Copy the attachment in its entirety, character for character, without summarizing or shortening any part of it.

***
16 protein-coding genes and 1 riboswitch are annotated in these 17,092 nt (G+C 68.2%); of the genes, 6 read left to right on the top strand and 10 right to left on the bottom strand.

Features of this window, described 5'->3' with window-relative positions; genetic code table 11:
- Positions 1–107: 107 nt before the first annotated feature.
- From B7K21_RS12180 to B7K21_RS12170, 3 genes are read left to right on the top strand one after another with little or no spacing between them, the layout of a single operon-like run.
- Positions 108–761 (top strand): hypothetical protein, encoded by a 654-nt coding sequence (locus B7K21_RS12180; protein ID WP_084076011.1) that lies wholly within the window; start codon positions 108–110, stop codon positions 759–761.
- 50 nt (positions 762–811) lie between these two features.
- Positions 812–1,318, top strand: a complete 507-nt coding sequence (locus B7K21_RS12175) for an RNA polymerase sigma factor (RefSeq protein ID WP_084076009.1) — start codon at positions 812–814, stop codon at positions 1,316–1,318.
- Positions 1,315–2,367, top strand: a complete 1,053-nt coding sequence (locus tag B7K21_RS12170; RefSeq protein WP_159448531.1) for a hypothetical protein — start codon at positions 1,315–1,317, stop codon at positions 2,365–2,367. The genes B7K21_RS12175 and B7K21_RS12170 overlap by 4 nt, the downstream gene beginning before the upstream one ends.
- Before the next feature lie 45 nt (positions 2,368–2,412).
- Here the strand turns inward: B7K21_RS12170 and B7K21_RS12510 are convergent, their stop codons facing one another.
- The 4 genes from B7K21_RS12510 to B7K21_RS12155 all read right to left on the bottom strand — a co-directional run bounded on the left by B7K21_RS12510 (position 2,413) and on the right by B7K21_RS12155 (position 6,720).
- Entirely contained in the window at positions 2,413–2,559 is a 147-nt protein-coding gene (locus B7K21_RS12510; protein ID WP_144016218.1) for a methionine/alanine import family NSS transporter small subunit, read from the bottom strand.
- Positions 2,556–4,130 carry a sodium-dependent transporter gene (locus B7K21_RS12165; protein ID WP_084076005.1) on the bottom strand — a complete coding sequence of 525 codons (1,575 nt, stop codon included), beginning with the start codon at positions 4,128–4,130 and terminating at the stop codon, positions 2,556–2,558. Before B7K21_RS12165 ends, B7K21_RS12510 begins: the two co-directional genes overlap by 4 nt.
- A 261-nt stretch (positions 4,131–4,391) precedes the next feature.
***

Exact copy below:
16 protein-coding genes and 1 riboswitch are annotated in these 17,092 nt (G+C 68.2%); of the genes, 6 read left to right on the top strand and 10 right to left on the bottom strand.

Features of this window, described 5'->3' with window-relative positions; genetic code table 11:
- Positions 1–107: 107 nt before the first annotated feature.
- From B7K21_RS12180 to B7K21_RS12170, 3 genes are read left to right on the top strand one after another with little or no spacing between them, the layout of a single operon-like run.
- Positions 108–761 (top strand): hypothetical protein, encoded by a 654-nt coding sequence (locus B7K21_RS12180; protein ID WP_084076011.1) that lies wholly within the window; start codon positions 108–110, stop codon positions 759–761.
- 50 nt (positions 762–811) lie between these two features.
- Positions 812–1,318, top strand: a complete 507-nt coding sequence (locus B7K21_RS12175) for an RNA polymerase sigma factor (RefSeq protein ID WP_084076009.1) — start codon at positions 812–814, stop codon at positions 1,316–1,318.
- Positions 1,315–2,367, top strand: a complete 1,053-nt coding sequence (locus tag B7K21_RS12170; RefSeq protein WP_159448531.1) for a hypothetical protein — start codon at positions 1,315–1,317, stop codon at positions 2,365–2,367. The genes B7K21_RS12175 and B7K21_RS12170 overlap by 4 nt, the downstream gene beginning before the upstream one ends.
- Before the next feature lie 45 nt (positions 2,368–2,412).
- Here the strand turns inward: B7K21_RS12170 and B7K21_RS12510 are convergent, their stop codons facing one another.
- The 4 genes from B7K21_RS12510 to B7K21_RS12155 all read right to left on the bottom strand — a co-directional run bounded on the left by B7K21_RS12510 (position 2,413) and on the right by B7K21_RS12155 (position 6,720).
- Entirely contained in the window at positions 2,413–2,559 is a 147-nt protein-coding gene (locus B7K21_RS12510; protein ID WP_144016218.1) for a methionine/alanine import family NSS transporter small subunit, read from the bottom strand.
- Positions 2,556–4,130 carry a sodium-dependent transporter gene (locus B7K21_RS12165; protein ID WP_084076005.1) on the bottom strand — a complete coding sequence of 525 codons (1,575 nt, stop codon included), beginning with the start codon at positions 4,128–4,130 and terminating at the stop codon, positions 2,556–2,558. Before B7K21_RS12165 ends, B7K21_RS12510 begins: the two co-directional genes overlap by 4 nt.
- A 261-nt stretch (positions 4,131–4,391) precedes the next feature.